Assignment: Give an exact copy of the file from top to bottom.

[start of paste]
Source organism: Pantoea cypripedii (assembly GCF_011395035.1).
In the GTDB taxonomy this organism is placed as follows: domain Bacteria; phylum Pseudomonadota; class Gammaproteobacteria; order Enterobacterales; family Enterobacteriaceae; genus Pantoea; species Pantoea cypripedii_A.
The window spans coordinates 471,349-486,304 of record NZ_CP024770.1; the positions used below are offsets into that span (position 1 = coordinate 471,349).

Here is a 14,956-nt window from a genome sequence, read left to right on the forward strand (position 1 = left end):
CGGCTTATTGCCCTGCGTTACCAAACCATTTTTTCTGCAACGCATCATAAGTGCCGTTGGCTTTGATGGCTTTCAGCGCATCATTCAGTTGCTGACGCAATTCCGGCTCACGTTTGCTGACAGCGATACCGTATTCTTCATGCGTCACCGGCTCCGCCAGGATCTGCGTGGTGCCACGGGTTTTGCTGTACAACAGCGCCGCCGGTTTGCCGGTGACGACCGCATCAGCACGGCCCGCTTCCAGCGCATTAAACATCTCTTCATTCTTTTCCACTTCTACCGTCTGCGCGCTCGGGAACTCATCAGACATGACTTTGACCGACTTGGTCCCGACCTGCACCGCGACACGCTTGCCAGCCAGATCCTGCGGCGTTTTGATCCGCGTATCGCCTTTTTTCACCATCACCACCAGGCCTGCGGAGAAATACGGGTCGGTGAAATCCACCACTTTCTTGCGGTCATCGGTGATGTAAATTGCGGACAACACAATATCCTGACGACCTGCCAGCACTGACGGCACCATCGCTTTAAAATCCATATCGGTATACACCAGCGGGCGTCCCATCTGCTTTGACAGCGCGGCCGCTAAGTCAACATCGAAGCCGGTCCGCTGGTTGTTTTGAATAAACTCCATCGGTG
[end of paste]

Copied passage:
Source organism: Pantoea cypripedii (assembly GCF_011395035.1).
In the GTDB taxonomy this organism is placed as follows: domain Bacteria; phylum Pseudomonadota; class Gammaproteobacteria; order Enterobacterales; family Enterobacteriaceae; genus Pantoea; species Pantoea cypripedii_A.
The window spans coordinates 471,349-486,304 of record NZ_CP024770.1; the positions used below are offsets into that span (position 1 = coordinate 471,349).

Here is a 14,956-nt window from a genome sequence, read left to right on the forward strand (position 1 = left end):
CGGCTTATTGCCCTGCGTTACCAAACCATTTTTTCTGCAACGCATCATAAGTGCCGTTGGCTTTGATGGCTTTCAGCGCATCATTCAGTTGCTGACGCAATTCCGGCTCACGTTTGCTGACAGCGATACCGTATTCTTCATGCGTCACCGGCTCCGCCAGGATCTGCGTGGTGCCACGGGTTTTGCTGTACAACAGCGCCGCCGGTTTGCCGGTGACGACCGCATCAGCACGGCCCGCTTCCAGCGCATTAAACATCTCTTCATTCTTTTCCACTTCTACCGTCTGCGCGCTCGGGAACTCATCAGACATGACTTTGACCGACTTGGTCCCGACCTGCACCGCGACACGCTTGCCAGCCAGATCCTGCGGCGTTTTGATCCGCGTATCGCCTTTTTTCACCATCACCACCAGGCCTGCGGAGAAATACGGGTCGGTGAAATCCACCACTTTCTTGCGGTCATCGGTGATGTAAATTGCGGACAACACAATATCCTGACGACCTGCCAGCACTGACGGCACCATCGCTTTAAAATCCATATCGGTATACACCAGCGGGCGTCCCATCTGCTTTGACAGCGCGGCCGCTAAGTCAACATCGAAGCCGGTCCGCTGGTTGTTTTGAATAAACTCCATCGGTG